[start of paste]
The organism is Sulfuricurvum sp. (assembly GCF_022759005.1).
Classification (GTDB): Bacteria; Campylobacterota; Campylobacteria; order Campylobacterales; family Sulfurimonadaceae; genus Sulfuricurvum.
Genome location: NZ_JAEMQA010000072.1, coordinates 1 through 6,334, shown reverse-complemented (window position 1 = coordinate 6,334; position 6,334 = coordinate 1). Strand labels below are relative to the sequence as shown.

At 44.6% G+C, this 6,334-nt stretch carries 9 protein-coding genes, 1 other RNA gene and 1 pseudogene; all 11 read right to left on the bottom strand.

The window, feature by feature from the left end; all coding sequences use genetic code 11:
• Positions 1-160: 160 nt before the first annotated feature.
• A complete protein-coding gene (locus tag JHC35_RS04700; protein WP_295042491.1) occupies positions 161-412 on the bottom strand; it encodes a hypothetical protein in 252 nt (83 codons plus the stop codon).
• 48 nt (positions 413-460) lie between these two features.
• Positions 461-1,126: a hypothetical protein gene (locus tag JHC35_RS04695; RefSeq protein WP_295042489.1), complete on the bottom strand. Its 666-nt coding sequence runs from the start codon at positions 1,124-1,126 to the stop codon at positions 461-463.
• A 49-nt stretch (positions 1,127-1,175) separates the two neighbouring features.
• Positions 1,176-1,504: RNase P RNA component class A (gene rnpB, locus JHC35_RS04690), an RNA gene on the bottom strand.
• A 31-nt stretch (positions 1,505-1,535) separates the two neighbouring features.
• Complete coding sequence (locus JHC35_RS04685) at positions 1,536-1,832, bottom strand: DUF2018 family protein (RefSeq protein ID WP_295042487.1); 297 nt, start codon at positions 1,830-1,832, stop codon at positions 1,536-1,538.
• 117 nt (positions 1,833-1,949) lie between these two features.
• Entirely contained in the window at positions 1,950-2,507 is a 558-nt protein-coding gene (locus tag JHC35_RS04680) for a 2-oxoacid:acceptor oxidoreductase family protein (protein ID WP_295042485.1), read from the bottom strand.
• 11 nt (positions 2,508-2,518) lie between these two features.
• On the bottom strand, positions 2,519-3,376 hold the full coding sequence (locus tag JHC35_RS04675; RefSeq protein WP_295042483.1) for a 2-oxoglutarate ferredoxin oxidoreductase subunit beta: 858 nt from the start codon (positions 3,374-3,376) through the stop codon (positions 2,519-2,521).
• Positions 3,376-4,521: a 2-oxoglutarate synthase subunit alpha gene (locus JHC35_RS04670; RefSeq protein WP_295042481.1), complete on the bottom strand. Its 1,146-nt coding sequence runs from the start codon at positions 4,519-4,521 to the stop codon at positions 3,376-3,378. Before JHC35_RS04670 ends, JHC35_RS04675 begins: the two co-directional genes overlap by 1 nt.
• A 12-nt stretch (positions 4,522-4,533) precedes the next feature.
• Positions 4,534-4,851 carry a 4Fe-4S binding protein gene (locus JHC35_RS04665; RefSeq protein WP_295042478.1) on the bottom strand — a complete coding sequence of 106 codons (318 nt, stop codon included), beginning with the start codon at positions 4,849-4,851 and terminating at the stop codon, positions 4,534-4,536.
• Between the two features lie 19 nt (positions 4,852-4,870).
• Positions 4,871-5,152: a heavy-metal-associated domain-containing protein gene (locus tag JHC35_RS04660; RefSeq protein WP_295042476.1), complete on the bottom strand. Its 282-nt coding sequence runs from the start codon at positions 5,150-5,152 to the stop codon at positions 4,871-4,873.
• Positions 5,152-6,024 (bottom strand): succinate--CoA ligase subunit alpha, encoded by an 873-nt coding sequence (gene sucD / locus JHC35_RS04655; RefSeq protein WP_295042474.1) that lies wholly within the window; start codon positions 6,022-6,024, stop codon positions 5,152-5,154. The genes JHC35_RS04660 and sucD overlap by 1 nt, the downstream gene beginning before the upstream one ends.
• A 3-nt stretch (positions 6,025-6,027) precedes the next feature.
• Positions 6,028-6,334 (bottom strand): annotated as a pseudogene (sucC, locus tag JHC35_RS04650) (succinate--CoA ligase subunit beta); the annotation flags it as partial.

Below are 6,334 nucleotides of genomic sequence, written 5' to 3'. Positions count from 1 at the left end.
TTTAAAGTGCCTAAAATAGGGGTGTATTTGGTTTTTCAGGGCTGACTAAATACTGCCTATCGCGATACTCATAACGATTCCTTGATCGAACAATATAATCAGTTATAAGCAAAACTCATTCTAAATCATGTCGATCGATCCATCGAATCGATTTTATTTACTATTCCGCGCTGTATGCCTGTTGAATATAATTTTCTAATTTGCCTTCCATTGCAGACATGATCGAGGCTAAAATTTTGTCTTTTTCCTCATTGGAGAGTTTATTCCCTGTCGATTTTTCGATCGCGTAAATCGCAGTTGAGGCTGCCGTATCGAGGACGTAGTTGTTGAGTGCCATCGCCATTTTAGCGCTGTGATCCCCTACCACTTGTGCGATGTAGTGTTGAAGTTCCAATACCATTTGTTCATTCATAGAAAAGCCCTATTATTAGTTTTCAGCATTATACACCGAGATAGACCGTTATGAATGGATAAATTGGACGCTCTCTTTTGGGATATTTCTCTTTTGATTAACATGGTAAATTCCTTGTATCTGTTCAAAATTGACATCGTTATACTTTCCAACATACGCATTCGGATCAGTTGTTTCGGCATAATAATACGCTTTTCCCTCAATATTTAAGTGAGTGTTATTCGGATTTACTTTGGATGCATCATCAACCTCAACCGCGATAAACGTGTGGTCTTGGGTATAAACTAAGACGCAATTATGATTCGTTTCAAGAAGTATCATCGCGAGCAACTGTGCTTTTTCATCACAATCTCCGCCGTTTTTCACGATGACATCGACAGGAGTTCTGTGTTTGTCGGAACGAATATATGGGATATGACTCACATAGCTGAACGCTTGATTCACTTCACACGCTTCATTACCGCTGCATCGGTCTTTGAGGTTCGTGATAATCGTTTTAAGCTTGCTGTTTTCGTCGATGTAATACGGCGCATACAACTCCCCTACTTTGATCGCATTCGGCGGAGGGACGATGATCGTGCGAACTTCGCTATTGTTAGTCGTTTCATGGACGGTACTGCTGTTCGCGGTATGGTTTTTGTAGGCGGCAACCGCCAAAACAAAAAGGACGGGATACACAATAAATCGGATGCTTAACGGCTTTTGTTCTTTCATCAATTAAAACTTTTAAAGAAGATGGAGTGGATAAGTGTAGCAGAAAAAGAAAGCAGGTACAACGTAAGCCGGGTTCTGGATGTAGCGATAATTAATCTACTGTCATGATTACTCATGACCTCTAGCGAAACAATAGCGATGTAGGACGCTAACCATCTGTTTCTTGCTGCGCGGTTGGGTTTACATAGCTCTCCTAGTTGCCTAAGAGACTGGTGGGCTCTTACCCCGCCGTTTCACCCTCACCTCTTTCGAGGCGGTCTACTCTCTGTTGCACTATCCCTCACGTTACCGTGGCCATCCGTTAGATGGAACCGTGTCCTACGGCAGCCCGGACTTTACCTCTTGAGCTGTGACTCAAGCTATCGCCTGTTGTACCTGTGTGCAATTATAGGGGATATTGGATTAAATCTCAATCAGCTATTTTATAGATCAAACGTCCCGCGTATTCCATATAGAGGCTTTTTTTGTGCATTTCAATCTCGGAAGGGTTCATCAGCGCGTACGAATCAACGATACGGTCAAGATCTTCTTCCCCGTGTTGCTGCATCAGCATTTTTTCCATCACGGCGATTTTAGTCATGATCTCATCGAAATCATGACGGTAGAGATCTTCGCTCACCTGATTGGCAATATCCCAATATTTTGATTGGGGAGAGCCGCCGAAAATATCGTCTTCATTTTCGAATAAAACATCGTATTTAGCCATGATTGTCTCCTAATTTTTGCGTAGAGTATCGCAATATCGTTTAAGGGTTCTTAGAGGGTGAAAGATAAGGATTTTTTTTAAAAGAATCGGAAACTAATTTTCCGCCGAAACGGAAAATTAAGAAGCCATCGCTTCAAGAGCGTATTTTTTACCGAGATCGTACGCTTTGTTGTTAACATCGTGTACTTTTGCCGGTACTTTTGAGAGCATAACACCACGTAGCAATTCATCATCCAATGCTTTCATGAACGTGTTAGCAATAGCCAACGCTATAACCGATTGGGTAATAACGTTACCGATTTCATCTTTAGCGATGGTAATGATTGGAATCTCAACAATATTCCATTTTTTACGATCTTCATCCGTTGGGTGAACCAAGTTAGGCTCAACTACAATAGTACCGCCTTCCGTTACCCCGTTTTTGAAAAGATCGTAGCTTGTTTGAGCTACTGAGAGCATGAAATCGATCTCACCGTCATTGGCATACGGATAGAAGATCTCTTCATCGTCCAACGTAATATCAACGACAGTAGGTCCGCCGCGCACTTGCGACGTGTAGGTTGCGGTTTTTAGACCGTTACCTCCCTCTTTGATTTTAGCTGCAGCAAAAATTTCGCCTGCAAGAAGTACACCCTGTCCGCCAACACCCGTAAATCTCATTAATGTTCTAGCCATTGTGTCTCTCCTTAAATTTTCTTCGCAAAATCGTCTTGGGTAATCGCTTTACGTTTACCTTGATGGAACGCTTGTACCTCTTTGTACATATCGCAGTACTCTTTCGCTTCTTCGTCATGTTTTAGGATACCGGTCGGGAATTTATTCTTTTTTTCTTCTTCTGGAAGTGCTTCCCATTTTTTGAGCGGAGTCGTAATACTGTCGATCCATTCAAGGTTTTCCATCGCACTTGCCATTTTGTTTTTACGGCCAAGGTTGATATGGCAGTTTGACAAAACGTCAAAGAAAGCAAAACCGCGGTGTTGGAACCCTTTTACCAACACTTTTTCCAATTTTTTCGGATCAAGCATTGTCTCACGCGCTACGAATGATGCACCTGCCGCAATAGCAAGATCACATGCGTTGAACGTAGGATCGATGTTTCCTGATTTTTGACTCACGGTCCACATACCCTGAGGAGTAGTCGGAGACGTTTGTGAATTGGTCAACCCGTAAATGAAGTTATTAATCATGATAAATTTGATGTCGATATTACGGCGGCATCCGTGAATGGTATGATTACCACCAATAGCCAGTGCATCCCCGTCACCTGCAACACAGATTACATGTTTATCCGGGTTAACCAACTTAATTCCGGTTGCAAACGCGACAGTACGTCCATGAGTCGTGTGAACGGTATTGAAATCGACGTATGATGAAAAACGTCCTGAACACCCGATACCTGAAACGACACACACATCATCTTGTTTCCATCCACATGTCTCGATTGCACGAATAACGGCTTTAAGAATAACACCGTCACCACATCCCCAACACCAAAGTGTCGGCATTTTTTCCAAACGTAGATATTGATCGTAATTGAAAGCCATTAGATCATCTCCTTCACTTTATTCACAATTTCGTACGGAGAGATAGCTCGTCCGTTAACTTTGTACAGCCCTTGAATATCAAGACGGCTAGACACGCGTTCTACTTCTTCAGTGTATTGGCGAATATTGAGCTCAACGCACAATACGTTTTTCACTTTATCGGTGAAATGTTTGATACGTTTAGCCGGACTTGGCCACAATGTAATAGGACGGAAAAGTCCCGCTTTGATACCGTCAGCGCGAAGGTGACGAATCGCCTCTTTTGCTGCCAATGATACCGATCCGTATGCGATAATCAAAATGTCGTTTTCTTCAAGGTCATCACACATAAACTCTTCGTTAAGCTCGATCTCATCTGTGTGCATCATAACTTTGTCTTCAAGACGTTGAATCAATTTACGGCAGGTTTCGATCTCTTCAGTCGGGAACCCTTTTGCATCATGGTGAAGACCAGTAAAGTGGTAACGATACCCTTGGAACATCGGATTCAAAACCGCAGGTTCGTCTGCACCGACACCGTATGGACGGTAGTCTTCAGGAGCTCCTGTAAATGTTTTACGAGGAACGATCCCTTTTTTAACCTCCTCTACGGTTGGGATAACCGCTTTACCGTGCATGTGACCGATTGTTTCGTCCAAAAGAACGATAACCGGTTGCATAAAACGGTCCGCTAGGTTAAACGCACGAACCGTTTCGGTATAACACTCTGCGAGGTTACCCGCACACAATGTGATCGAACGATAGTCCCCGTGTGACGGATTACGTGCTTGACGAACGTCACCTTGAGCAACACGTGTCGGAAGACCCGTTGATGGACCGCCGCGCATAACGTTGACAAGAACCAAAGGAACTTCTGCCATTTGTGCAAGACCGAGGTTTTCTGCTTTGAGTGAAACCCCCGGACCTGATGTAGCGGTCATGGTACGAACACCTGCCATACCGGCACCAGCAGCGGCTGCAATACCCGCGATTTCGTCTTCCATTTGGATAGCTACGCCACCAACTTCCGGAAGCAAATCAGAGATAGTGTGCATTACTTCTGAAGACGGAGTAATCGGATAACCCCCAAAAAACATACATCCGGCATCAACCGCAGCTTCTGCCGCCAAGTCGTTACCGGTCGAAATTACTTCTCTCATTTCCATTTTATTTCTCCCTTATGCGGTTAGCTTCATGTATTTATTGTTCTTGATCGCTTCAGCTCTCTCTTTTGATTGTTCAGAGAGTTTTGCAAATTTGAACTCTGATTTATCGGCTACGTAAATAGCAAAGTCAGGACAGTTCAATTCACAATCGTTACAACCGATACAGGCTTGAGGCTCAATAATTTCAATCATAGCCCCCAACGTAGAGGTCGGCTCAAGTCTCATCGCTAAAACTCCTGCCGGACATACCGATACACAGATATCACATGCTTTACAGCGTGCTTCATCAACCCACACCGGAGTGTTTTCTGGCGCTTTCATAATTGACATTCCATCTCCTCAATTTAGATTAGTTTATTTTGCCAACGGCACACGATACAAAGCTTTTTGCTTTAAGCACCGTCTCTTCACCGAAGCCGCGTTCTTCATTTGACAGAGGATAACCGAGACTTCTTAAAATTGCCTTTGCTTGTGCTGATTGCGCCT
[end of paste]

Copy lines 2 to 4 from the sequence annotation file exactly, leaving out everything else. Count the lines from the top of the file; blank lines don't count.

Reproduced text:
Classification (GTDB): Bacteria; Campylobacterota; Campylobacteria; order Campylobacterales; family Sulfurimonadaceae; genus Sulfuricurvum.
Genome location: NZ_JAEMQA010000072.1, coordinates 1 through 6,334, shown reverse-complemented (window position 1 = coordinate 6,334; position 6,334 = coordinate 1). Strand labels below are relative to the sequence as shown.

At 44.6% G+C, this 6,334-nt stretch carries 9 protein-coding genes, 1 other RNA gene and 1 pseudogene; all 11 read right to left on the bottom strand.